Let's face it, energy isn't cheap and finding ways to cut energy costs is critical to the bottom-line.
In our last article, we showed you ways to improve your air system's performance and maximize efficiencies to save money.
Now, we will show you where you can save money by auditing your compressed air operations. This article takes a step-by-step approach on how to conduct an audit, what to look for, and how to implement the changes needed.
Research has shown1 that over 75% of compressed air costs come from the electricity used to power your compressor over its lifetime. Whenever a compressor is working longer or harder than it needs to, it's wasting energy and not working efficiently. In today's economy, eliminating every pressure drop, leak, and outdated piece of technology is critical for cutting bottom-line costs, which can mean millions of dollars for large-scale production facilities.
The most important thing to remember is that all parts of your air compressor system work together. If one part fails to work efficiently, other parts work harder to make up the slack, meaning you're wasting energy dollars and shortening the life of both individual parts and the whole system.
The best way to understand how much your air system is costing your business is to conduct a thorough audit to determine how much energy and power your compressors are consuming daily, and discover where improvements can be made.
Compressed air accounts for over $5 billion per year in energy costs in the United States alone, and accounts for about 10% of all electricity consumption in North America. Compressed air is not cheap or the most efficient energy source, so ensuring you're only using your compressor for necessary jobs is critical.
To calculate your cost of compressed air, you'll need to first determine how many kilowatt hours (kWh) your compressor is using. To do this:
|3,000 watts x 4 hours per day /1000 = 12 kilowatt hours (kWh/day)|
Next, you'll need to calculate the cost per kWh to run your compressor for the day (which is 4 hours in our example). To do this, multiply your kWh from above with the rate charged by your utility company per kilowatt. If the company charges 14 cents per kWh, your calculation will look like this:
|$0.14 x 12 kWh = $1.68/day (4 hours of run time)|
Now it's time to multiply the number above to determine how much you're spending on compressed air over a year. There are multiple ways to calculate this, however, we've listed the simplest formula2 below.
*Pro Tip: Most of the numbers needed below can be found on the nameplate of your compressor. You will also have to make this calculation twice; once for the cost of the compressor at full load, and once for the cost at partial load.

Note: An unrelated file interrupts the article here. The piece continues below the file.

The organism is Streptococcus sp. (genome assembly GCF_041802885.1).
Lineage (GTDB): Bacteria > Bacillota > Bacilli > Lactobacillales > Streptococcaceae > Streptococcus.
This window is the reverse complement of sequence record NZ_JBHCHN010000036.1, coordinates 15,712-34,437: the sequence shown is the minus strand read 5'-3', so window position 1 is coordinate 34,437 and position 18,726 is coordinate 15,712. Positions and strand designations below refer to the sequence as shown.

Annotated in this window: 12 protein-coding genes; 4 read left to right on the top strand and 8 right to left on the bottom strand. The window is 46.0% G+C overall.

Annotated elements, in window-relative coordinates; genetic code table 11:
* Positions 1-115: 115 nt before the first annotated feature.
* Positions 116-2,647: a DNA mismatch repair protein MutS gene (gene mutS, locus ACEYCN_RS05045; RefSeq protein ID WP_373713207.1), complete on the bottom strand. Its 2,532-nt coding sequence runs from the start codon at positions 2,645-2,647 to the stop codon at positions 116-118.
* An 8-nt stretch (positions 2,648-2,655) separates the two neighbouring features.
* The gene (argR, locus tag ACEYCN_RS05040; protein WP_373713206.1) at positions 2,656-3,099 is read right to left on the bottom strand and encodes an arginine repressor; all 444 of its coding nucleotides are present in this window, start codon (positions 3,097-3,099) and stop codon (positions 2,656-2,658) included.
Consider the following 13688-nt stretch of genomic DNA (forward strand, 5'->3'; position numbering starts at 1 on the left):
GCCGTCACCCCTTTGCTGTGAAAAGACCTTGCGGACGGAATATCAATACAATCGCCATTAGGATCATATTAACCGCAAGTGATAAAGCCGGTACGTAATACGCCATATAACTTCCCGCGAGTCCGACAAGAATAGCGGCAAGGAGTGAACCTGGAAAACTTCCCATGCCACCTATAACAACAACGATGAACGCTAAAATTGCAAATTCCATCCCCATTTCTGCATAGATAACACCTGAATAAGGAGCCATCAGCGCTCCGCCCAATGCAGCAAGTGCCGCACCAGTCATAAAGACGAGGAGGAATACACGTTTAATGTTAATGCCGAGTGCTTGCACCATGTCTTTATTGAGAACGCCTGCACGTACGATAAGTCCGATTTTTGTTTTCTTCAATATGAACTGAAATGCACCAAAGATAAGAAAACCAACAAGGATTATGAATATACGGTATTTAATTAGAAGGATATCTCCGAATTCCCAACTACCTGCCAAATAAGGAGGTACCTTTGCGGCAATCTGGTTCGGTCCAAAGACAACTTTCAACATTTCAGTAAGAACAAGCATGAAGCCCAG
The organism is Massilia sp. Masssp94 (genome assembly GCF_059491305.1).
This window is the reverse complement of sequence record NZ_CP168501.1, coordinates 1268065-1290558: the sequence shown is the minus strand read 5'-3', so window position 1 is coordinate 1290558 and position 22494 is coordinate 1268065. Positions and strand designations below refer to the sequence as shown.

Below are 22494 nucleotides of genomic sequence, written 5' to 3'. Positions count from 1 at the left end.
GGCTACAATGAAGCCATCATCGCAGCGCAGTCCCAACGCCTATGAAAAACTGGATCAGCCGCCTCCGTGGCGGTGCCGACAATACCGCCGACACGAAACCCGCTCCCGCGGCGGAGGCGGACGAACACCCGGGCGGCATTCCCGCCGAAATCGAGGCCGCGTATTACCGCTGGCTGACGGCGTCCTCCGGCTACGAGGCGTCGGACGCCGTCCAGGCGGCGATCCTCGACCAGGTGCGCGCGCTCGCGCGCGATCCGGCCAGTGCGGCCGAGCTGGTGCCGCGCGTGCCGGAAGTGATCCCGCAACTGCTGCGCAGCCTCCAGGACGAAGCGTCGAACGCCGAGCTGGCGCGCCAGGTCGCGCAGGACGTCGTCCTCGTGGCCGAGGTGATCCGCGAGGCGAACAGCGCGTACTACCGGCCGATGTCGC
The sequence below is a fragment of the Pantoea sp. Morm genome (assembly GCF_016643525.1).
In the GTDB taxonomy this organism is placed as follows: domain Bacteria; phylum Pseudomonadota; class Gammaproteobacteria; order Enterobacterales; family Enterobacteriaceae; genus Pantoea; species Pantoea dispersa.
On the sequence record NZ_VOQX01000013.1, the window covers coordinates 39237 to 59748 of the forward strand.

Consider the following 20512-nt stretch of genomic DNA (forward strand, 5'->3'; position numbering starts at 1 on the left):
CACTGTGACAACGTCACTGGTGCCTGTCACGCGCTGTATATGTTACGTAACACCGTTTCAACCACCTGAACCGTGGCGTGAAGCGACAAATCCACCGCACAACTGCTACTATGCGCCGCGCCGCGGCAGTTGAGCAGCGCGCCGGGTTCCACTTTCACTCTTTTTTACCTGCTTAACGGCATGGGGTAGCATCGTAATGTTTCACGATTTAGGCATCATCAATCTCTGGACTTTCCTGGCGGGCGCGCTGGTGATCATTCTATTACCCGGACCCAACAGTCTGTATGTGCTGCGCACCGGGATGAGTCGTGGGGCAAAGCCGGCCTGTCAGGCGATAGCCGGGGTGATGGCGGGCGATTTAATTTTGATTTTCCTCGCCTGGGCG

Total Cost/year = motor HP x (0.746) x total operating hours (per year) x electric rate ($/kWh) x (% time loaded) x (% full load) / motor efficiency.
This number is likely higher than you expected, but that's okay. It's never too late to audit your air system, implement changes, and reap the benefits of energy savings. However, we urge you to start looking at your compressor system today.
For the most accurate audit results, we recommend getting a professional diagnosis—a diagnostic technician will use data-logging equipment to measure your load profile (the CFM and PSI you are using versus what you actually need to do the job).
From this data, you'll be able to see graphs that show exactly where you're wasting energy (and money). This data is critical to point to any irregularities or air-losses that are causing your air system to overwork and overcompensate.
An audit will consist of many measurements and factors3, and a walk-through assessment can be done in as little as 8 hours, or as long as a few days depending on the complexity and size of your system. The items listed below are recommended to be checked for a thorough analysis of your compressor system.
These are the culprits of most wasted energy costs, so make sure to identify and fix any leaks found in your air system's piping. Even a 1/8 inch diameter hole in a 100 PSI system can add up to over $1,200 in wasted energy over a year.4 Common places leaks can be found are:
In addition to eliminating leaks, brainstorm ways to reduce pressure drops throughout your whole air system, especially those with long runs of air piping. One solution could be to reduce the diameter of your piping from 3" to 2", effectively decreasing pressure drops by increasing PSI. Another solution could be to shorten the distance (run) between your compressor and your air end.